The European Union (EU) has announced plans to have all information on the entry and exit to the bloc for non-Schengen nationals automatically recorded through an automated system by the end of this year.
This means that Nationals of third countries who are permitted to enter the Schengen Area visa-free or with a short-term visa will no longer have to bother having their passports stamped on entry and exit as it has been before.
The new system dubbed Entry/Exit System (EES) will benefit many by reducing time spent at immigration offices but also comes with some disadvantages for those who stay longer than their permitted visa stay.
“EES will replace the current system of manual stamping of passports, which is time-consuming, does not provide reliable data on border crossing and does not allow a systematic detection of over-stayers,” reads a statement of the Migration and Home Affairs of the EU Commission regarding the system.
The system will be used to keep track of third-country travellers who enter the EU and detect over-stayers, SchengenVisaInfo.com reported this week.
The system will record specific data on travellers, including their name, fingerprints, facial image, travel document type, date and place of entry, date and place of exit, as well as their stay period in the Schengen Area.
As soon as the Entry/Exit System becomes fully operational, travellers who can enter the Schengen Area visa-free will be required to obtain travel authorization online.
ETIAS is a completely electronic system that will be used to keep track of visitors who do not need a visa to enter the Schengen Area. The ETIAS will cost €7 per person and will remain valid for three years at first.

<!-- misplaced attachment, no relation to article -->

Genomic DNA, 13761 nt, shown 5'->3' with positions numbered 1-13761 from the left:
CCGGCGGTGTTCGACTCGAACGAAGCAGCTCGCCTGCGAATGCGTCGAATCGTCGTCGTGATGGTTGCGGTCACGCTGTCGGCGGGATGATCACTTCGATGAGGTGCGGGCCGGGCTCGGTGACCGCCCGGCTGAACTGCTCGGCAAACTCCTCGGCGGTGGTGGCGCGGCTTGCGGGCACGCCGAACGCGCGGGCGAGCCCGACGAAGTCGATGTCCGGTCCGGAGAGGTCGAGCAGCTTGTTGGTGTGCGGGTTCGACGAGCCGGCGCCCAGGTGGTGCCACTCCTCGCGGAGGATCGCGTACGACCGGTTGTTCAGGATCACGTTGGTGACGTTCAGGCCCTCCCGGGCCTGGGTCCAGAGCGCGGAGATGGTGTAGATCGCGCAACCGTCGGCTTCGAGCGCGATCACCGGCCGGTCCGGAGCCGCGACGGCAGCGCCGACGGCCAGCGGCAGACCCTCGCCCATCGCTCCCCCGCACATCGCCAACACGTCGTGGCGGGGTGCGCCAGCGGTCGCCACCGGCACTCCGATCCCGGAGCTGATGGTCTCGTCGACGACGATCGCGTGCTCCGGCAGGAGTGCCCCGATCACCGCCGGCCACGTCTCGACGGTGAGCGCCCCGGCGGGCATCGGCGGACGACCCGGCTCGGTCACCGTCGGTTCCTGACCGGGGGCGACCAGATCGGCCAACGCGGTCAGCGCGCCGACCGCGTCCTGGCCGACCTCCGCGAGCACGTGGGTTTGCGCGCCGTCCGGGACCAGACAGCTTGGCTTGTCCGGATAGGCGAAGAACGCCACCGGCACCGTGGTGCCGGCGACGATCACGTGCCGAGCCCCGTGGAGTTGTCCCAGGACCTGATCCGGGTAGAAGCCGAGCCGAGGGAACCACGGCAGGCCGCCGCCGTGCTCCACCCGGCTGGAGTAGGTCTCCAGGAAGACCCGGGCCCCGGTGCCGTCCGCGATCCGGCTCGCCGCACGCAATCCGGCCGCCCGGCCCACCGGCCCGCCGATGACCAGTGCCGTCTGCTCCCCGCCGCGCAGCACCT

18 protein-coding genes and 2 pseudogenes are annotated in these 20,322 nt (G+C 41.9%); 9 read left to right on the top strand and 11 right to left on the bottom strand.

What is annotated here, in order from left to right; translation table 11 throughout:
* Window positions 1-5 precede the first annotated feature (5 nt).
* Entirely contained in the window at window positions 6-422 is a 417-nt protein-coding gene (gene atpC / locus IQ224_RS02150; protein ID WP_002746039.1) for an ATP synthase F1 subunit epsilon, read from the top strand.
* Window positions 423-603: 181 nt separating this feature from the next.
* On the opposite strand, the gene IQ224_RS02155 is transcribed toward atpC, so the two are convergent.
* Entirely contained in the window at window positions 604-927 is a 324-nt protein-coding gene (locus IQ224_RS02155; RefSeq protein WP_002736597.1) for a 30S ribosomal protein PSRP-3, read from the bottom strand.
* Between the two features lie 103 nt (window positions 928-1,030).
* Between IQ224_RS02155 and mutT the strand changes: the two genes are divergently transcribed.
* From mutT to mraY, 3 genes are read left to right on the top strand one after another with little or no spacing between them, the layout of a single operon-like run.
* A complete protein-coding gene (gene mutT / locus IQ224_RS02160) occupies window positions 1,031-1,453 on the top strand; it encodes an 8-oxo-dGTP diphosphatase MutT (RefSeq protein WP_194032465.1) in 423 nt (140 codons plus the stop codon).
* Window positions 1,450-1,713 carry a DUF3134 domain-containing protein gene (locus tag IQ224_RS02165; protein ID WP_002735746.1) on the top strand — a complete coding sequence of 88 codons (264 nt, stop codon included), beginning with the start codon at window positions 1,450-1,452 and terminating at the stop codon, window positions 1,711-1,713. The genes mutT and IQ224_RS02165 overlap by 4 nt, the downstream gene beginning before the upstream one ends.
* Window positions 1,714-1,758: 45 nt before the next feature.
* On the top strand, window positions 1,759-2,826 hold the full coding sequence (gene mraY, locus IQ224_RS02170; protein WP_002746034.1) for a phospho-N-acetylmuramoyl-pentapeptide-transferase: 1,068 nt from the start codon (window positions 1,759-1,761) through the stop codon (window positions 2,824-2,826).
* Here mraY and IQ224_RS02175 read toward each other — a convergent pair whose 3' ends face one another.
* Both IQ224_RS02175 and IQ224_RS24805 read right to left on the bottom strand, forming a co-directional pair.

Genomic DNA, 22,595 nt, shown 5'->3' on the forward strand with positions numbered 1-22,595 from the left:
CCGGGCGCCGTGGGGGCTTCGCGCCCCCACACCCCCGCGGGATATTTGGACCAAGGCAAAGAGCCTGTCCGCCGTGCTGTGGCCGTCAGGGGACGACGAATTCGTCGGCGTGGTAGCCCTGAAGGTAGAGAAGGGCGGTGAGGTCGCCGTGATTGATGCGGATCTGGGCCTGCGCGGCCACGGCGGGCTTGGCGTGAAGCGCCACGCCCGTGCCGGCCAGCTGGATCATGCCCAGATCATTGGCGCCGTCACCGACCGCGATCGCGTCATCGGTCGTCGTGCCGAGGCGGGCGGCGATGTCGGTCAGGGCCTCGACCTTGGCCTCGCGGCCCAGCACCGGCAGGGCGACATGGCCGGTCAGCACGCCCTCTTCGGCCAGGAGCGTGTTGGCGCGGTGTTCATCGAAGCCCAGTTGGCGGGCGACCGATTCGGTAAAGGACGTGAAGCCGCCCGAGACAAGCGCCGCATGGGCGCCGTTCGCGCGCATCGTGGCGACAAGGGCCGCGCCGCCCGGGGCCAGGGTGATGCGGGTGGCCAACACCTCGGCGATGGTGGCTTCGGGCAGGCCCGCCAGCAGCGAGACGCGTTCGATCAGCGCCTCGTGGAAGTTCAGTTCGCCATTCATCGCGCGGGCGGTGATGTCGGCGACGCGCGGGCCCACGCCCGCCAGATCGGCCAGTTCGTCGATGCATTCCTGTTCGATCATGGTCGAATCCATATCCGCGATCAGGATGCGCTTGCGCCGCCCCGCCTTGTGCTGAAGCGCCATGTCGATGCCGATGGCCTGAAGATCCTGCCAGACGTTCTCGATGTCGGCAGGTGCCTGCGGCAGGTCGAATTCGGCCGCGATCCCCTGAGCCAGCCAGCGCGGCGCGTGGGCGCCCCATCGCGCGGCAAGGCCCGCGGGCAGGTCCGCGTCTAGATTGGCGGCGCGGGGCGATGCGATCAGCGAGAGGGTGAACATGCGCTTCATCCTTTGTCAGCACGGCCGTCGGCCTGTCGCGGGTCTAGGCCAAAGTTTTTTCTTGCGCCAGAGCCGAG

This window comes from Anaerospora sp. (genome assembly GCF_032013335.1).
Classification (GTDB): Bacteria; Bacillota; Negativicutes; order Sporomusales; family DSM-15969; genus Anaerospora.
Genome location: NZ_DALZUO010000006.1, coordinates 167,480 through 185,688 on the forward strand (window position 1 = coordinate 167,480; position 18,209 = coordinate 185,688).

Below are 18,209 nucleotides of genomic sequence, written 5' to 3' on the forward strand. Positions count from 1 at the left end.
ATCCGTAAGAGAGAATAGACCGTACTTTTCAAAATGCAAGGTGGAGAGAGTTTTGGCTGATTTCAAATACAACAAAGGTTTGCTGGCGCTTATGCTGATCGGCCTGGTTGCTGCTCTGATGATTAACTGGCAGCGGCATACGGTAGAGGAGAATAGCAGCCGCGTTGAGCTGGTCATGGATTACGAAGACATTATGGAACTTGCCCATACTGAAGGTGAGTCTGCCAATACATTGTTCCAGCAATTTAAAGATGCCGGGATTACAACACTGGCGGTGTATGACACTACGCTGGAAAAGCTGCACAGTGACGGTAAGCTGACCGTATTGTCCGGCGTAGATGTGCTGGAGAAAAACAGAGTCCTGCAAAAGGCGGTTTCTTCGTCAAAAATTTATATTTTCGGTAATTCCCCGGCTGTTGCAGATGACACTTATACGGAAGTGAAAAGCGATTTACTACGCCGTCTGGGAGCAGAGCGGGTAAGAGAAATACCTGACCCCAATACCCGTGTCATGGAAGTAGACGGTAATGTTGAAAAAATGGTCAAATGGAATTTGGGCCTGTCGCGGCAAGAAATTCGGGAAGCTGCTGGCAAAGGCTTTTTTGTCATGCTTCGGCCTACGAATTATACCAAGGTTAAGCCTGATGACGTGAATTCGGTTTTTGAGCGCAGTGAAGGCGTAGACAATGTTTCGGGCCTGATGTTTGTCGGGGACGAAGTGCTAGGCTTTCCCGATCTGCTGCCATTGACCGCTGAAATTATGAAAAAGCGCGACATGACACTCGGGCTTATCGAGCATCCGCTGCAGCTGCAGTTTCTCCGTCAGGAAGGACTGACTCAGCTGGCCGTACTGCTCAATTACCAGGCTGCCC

The EU Parliament recently approved a report to make the Schengen visa application procedures completely online.
The EU Parliament stressed that as soon as such a plan is approved, visa applications will be processed in a single platform. This will allow applicants to know which country will receive their application.
A Schengen visa is a short-stay visa that allows a person to travel to any member of the Schengen Area, per stay up to 90 days for tourism or business purposes.
This visa is the most common entry document for Europe. It enables its holder to enter, freely travel within, and leave the Schengen zone from any of the Schengen member countries. There are no border controls within the Schengen Zone.
However, if you are planning to study, work, or live in one of the Schengen countries for more than 90 days, then you must apply for a national visa of that European country and not a Schengen travel permit.
Quick fact: Over 15 million people used their Schengen visas in 2019 to travel around Europe.
Who Needs a Visa to Enter Europe?
All nationals of third countries, which have not yet reached a visa-liberalization agreement with the Schengen member states, need to obtain a visa before arriving in Europe.
To check whether you need a Schengen Visa to travel to one of the Schengen member countries, here is the list of countries, citizens of which must apply for this Visa prior to their travel to the EU.